WRPD investigators contacted the Peach County Sheriff’s Office (PCSO) and the GBI Regional Office in Perry for assistance. The combined efforts of these agencies developed evidence to support the likelihood that Sanders was murdered in 1974 by noted serial killer Paul John Knowles. In 1974, Knowles went on a multi-state crime spree, committing at least 18 murders. It ended on November 17, 1974 when he was apprehended in a road block near McDonough, GA after kidnapping a Florida State Trooper and another man near Perry, FL and murdering them in Pulaski County, GA. Knowles was later shot to death by a GBI agent on December 18, 1974 while attempting to escape from custody.


During Knowles murder spree, he mailed audio taped confessions of his crimes to a Florida attorney. Following Knowles’ death, the release of these tapes was the subject litigation ultimately reaching U. S. 5th Circuit Court of Appeals prior to District Court Judge Wilbur Owens allowing them to be reviewed by a federal grand jury in 1975. Although the tapes were never disclosed publicly, there were rumors they included Knowles confession to murdering a teenage girl near Macon.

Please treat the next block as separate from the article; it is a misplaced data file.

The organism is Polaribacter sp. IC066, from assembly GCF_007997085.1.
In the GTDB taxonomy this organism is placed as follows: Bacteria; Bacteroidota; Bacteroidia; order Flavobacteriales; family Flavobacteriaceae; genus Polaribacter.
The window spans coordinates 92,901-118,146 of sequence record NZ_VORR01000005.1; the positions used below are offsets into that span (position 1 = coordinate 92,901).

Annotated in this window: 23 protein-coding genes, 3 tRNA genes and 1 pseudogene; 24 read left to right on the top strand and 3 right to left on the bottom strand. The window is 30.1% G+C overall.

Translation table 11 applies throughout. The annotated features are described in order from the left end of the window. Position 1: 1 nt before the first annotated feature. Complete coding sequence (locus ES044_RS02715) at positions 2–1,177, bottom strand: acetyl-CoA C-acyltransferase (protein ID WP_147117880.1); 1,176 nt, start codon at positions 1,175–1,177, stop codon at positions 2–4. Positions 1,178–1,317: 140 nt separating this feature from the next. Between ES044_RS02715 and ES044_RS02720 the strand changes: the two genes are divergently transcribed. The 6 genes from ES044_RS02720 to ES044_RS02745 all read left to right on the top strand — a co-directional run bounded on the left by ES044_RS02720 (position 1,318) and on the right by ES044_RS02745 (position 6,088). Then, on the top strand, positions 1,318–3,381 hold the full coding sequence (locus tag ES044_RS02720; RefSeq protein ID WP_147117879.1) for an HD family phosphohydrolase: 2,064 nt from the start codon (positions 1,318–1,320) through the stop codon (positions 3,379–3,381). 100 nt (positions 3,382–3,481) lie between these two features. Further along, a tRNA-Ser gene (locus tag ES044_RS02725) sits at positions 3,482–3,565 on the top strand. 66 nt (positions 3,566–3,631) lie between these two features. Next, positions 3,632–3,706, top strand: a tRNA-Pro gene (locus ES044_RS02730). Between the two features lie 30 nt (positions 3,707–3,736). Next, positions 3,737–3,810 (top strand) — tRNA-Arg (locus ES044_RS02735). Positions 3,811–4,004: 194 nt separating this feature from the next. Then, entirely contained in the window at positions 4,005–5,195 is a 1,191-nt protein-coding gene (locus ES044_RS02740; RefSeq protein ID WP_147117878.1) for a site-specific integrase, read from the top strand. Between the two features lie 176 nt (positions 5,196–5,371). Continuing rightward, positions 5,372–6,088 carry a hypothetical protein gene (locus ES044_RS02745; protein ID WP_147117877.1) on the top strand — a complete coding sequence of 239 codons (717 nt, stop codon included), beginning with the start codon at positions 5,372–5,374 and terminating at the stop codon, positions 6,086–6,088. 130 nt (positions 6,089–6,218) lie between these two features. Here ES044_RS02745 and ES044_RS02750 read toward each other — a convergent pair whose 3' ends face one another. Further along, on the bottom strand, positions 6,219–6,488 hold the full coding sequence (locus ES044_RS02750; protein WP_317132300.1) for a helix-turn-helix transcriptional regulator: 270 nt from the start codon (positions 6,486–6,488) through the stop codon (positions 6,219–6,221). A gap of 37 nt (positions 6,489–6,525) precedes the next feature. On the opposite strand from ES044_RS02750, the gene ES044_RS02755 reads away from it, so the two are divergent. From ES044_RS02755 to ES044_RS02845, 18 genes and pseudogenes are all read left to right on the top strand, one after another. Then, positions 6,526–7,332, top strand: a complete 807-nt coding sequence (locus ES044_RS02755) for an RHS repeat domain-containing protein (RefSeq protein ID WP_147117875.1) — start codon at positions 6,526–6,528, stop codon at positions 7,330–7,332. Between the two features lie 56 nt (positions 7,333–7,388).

In recent weeks, WRPD, PCSO, and GBI investigators attempted to locate copies or transcripts of these tapes to verify whether Knowles’ murdered Sanders. Meanwhile, the GBI Medical Examiner’s Office was confirming the circumstances of the DNA match along with the cause and manner of Sanders’ death.